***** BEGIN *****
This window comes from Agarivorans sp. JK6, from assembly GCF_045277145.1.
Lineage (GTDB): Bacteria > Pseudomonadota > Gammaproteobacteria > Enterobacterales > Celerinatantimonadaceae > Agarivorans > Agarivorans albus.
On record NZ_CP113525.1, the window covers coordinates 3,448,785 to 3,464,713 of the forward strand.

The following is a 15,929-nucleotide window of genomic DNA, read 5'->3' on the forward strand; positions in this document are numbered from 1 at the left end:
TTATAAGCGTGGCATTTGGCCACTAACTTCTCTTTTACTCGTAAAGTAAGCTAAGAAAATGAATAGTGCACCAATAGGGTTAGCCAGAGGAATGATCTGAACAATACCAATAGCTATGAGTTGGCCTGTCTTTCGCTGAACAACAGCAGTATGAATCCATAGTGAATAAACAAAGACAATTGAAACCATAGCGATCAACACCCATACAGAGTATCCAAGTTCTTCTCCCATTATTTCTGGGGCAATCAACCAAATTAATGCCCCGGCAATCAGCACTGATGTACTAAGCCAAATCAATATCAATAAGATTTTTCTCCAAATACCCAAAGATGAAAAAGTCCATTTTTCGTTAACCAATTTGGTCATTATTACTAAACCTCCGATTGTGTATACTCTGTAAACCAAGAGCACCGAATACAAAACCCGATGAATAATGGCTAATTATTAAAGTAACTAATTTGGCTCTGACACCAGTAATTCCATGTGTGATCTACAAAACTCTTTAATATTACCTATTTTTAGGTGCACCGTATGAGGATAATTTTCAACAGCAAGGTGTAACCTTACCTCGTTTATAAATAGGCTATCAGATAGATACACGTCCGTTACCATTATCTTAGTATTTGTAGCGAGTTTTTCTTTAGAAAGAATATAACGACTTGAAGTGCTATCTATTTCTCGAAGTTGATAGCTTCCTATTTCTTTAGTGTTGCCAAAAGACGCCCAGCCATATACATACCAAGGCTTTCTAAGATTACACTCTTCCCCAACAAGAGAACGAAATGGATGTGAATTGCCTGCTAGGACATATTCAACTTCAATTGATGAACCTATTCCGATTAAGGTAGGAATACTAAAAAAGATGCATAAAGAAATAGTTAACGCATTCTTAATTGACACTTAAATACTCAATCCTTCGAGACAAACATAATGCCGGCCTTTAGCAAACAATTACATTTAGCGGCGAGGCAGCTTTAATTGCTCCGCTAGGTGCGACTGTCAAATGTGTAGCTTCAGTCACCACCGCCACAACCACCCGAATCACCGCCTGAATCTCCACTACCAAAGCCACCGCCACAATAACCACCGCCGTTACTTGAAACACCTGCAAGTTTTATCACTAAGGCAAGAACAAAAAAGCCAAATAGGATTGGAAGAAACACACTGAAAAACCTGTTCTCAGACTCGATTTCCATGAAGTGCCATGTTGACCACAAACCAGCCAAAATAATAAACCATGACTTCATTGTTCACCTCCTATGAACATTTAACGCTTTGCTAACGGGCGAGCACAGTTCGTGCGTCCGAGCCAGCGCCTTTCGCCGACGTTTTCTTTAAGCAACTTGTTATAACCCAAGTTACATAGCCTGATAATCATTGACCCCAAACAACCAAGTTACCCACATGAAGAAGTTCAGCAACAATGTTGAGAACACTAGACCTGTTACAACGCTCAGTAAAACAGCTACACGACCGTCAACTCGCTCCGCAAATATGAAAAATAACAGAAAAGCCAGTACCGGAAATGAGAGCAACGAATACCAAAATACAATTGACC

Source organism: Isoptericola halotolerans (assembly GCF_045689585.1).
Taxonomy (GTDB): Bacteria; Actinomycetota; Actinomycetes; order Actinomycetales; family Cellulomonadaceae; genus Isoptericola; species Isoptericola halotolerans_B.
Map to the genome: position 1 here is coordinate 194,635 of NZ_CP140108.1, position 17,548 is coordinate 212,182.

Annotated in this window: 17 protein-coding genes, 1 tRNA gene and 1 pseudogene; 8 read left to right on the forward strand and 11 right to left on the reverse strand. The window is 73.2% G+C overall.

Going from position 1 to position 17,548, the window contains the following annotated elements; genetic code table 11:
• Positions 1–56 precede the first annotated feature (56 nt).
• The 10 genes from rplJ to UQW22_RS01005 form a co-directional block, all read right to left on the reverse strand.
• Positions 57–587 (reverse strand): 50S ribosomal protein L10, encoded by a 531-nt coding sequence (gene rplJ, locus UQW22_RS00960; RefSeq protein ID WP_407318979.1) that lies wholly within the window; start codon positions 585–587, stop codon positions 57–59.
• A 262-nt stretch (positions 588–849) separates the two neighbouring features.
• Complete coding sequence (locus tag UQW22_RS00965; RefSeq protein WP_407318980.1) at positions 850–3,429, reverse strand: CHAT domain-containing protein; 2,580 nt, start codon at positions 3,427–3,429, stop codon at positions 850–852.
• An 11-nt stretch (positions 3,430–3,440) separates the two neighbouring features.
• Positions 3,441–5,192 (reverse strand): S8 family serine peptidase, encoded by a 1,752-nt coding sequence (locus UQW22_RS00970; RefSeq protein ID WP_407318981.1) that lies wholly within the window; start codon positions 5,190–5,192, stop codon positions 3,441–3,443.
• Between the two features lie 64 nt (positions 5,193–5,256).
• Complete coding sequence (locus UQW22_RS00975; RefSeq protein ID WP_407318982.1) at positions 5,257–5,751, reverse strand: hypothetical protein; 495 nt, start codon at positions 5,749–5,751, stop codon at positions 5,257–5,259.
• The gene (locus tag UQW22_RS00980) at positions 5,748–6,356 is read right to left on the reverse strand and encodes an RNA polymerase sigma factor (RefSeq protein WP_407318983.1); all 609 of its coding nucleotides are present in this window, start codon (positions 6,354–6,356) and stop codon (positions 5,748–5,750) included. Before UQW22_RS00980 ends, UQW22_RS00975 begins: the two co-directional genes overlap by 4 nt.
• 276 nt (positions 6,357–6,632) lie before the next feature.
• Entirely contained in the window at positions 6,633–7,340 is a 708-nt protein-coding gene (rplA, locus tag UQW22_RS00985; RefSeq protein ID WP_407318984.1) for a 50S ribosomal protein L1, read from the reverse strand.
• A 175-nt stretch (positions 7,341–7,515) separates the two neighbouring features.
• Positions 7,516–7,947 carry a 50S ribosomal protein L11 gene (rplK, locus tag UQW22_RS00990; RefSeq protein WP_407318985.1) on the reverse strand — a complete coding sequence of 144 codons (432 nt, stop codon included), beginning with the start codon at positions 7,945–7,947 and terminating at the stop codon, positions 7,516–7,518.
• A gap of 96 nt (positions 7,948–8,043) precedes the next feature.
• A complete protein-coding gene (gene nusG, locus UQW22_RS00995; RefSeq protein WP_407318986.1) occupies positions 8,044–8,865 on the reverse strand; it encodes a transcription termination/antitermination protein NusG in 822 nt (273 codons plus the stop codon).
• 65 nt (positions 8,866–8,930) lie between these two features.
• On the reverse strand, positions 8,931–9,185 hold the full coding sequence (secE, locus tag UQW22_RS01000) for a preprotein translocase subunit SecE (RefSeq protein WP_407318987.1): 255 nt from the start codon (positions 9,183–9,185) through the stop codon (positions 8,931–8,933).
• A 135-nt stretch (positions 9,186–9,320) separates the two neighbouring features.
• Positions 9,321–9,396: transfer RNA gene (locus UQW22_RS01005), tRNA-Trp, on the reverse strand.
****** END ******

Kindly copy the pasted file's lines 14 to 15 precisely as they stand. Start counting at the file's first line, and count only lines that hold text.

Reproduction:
• A 262-nt stretch (positions 588–849) separates the two neighbouring features.
• Complete coding sequence (locus tag UQW22_RS00965; RefSeq protein WP_407318980.1) at positions 850–3,429, reverse strand: CHAT domain-containing protein; 2,580 nt, start codon at positions 3,427–3,429, stop codon at positions 850–852.